The Department for Transport have been accused of compiling data ‘deceitfully’ (Picture: Getty Images)
The death rate on smart motorways is up to a third higher compared to ones that still have hard shoulders, official figures show.
Some 38 people have died on these roads in the past five years, with one coroner saying they carry an ‘ongoing risk of future deaths’.
Many road users find the new system confusing, and concerns have been raised that a motorway with no hard shoulder means drivers can find themselves trapped in a ‘live’ lane as their car breaks down.
In January, South Yorkshire Police and Crime Commissioner Dr Alan Billings told the Government smart motorways were ‘inherently unsafe and dangerous and should be abandoned’.
Now evidence submitted to the Commons Transport Committee reveals that in 2018 the ‘live lane’ fatality rate for smart motorways was 0.19 per hundred million drivers.
That is 35% higher than the rate of 0.14 for conventional motorways, the Daily Mail reports.
This is despite Highways England’s acting chief executive Nick Harris claiming last week that smart motorways are the ‘safest roads in the country’.
Concerns have been raised over drivers breaking down and not having a hard shoulder to pull over onto (Picture: PA)
Figures from the Department for Transport (DfT) show deaths on All Lane Running (ALR) roads – the most common form of smart motorway – were lower compared to ordinary motorways between 2015, 2016 and 2017.
But as more and more miles were constructed, the rate show up over the following two years, while deaths on conventional motorways have fallen.
In 2019 the fatality rate for ALR roads was 8% higher than ordinary motorways.
Widow Claire Mercer, whose husband Jason died in 2019 after pulling over on a part of the M1 near Rotherham with no hard shoulder, accused the DfT of ‘deceit’ in the way they’ve put together their evidence.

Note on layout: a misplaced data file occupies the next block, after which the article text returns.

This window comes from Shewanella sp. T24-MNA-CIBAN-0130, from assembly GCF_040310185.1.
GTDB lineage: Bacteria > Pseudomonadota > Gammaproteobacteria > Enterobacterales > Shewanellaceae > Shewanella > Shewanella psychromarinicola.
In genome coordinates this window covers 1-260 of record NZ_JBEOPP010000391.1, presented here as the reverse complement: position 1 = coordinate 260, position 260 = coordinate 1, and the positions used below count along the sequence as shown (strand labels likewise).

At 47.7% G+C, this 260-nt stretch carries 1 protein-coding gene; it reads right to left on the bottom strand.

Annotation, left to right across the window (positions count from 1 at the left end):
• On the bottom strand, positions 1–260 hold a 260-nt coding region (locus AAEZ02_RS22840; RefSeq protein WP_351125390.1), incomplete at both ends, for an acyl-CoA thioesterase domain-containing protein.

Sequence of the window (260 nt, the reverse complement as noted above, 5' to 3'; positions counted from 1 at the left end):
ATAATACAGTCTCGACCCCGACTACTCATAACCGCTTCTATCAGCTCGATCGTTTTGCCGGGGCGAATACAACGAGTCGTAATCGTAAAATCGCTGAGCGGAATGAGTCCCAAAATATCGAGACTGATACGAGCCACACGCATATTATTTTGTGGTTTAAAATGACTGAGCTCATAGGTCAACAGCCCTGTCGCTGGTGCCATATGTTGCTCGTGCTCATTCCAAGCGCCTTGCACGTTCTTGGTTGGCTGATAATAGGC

She said: ‘They are purposefully using the five-year figure rather than the two most recent years.
‘It is insulting they carry on defending them (smart motorways), but the most serious thing is they carry on killing people.’
As fatalities were lower from 2015 to 2017, therefore bringing down the five-year average, the DfT claimed fatalities were ‘less likely’ on smart motorways.
But after Mr Mercer, 44, and Alexandru Murgeanu, 22, died when a lorry ploughed into their two vehicles, coroner David Urpeth said smart motorways were an ‘ongoing risk of deaths’.
He said he would be writing to Highways England and the Transport Secretary to ask for a review.
Last year, a BBC Panorama investigation found the number of near misses on one section of the M25 had risen from 72 to 1,485 since the hard shoulder was removed in April 2014.
Claire Mercer’s husband Jason died when he stopped on a section of smart motorway on the M1 (Picture: PA)
Tory MP Karl McCartney, who sits on the transport committee, called for all works to expand smart motorways should be ‘halted immediately’ while their safety is investigated.
He added: ‘I think the senior management of Highways England should spend a few hours in a broken-down small car stuck on the inside lane of a smart motorway.
‘If their nerve can handle that they should spend the rest of the night assisting recovery drivers changing an offside wheel on the hard shoulder at 4am in the morning as juggernauts go thundering past.’
A Department for Transport spokesman said: ‘The data shows fatalities are less likely on smart motorways than on conventional ones.
‘This conclusion has been made by looking at the average trends over a number of years, which is essential to mitigating volatility in the casualty data.’
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